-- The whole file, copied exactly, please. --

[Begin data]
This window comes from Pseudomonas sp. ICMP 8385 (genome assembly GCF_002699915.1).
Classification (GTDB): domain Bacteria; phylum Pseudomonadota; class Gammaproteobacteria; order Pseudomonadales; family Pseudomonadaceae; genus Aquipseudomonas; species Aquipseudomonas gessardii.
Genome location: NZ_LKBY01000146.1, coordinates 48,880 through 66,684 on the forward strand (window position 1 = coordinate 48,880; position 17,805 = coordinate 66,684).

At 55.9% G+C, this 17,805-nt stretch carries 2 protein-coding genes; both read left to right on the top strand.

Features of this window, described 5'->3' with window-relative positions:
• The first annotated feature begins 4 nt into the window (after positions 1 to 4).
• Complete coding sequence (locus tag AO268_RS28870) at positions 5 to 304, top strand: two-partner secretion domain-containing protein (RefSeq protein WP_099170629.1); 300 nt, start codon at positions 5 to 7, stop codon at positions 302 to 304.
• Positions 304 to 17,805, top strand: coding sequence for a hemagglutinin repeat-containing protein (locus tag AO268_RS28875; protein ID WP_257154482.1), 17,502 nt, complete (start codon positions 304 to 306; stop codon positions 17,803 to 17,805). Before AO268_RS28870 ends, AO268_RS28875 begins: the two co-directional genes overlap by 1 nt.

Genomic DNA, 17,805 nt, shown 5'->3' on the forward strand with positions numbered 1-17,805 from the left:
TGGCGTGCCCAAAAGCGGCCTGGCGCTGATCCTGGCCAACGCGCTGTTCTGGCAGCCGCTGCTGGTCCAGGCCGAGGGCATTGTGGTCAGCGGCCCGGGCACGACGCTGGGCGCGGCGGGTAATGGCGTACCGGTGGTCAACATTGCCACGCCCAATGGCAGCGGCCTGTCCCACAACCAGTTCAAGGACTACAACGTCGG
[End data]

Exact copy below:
This window comes from Pseudomonas sp. ICMP 8385 (genome assembly GCF_002699915.1).
Classification (GTDB): domain Bacteria; phylum Pseudomonadota; class Gammaproteobacteria; order Pseudomonadales; family Pseudomonadaceae; genus Aquipseudomonas; species Aquipseudomonas gessardii.
Genome location: NZ_LKBY01000146.1, coordinates 48,880 through 66,684 on the forward strand (window position 1 = coordinate 48,880; position 17,805 = coordinate 66,684).

At 55.9% G+C, this 17,805-nt stretch carries 2 protein-coding genes; both read left to right on the top strand.

Features of this window, described 5'->3' with window-relative positions:
• The first annotated feature begins 4 nt into the window (after positions 1 to 4).
• Complete coding sequence (locus tag AO268_RS28870) at positions 5 to 304, top strand: two-partner secretion domain-containing protein (RefSeq protein WP_099170629.1); 300 nt, start codon at positions 5 to 7, stop codon at positions 302 to 304.
• Positions 304 to 17,805, top strand: coding sequence for a hemagglutinin repeat-containing protein (locus tag AO268_RS28875; protein ID WP_257154482.1), 17,502 nt, complete (start codon positions 304 to 306; stop codon positions 17,803 to 17,805). Before AO268_RS28870 ends, AO268_RS28875 begins: the two co-directional genes overlap by 1 nt.

Genomic DNA, 17,805 nt, shown 5'->3' on the forward strand with positions numbered 1-17,805 from the left:
TGGCGTGCCCAAAAGCGGCCTGGCGCTGATCCTGGCCAACGCGCTGTTCTGGCAGCCGCTGCTGGTCCAGGCCGAGGGCATTGTGGTCAGCGGCCCGGGCACGACGCTGGGCGCGGCGGGTAATGGCGTACCGGTGGTCAACATTGCCACGCCCAATGGCAGCGGCCTGTCCCACAACCAGTTCAAGGACTACAACGTCGG